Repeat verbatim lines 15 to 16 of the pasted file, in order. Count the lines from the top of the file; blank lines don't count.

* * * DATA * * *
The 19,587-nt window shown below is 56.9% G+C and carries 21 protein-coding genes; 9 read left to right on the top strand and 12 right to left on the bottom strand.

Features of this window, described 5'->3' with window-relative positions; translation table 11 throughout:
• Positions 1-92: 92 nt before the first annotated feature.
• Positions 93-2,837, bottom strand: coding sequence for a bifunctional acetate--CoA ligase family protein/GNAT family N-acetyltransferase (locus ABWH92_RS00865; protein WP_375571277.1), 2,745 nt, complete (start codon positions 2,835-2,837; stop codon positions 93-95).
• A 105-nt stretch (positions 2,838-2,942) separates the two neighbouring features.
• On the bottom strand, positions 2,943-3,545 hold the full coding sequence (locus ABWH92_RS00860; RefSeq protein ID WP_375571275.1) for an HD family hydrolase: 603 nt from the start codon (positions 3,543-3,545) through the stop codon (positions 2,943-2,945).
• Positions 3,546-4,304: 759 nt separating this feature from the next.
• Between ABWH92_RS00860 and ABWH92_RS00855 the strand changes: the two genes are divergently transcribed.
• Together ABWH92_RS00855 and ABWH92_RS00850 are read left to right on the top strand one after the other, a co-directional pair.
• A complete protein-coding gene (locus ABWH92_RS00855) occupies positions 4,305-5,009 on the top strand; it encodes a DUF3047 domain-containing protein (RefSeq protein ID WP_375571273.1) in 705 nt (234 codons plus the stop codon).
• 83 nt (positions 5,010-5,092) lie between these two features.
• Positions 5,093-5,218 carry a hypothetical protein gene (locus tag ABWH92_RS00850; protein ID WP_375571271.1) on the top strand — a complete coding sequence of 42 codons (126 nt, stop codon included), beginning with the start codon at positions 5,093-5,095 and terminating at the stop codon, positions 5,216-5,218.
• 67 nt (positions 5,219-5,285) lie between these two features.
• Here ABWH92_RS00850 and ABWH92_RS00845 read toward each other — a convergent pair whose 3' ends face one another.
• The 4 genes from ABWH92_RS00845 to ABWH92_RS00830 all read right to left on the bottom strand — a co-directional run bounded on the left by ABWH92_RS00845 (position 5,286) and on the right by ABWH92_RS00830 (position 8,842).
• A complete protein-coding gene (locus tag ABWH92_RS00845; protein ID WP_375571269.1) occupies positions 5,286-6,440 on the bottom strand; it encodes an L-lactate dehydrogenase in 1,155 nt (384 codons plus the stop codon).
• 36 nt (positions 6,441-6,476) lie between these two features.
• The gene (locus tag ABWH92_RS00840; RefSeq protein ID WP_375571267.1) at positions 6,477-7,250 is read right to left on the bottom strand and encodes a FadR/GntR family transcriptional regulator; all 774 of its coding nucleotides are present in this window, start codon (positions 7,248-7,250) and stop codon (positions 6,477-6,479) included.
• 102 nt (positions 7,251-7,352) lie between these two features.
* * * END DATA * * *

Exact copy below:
• The 4 genes from ABWH92_RS00845 to ABWH92_RS00830 all read right to left on the bottom strand — a co-directional run bounded on the left by ABWH92_RS00845 (position 5,286) and on the right by ABWH92_RS00830 (position 8,842).
• A complete protein-coding gene (locus tag ABWH92_RS00845; protein ID WP_375571269.1) occupies positions 5,286-6,440 on the bottom strand; it encodes an L-lactate dehydrogenase in 1,155 nt (384 codons plus the stop codon).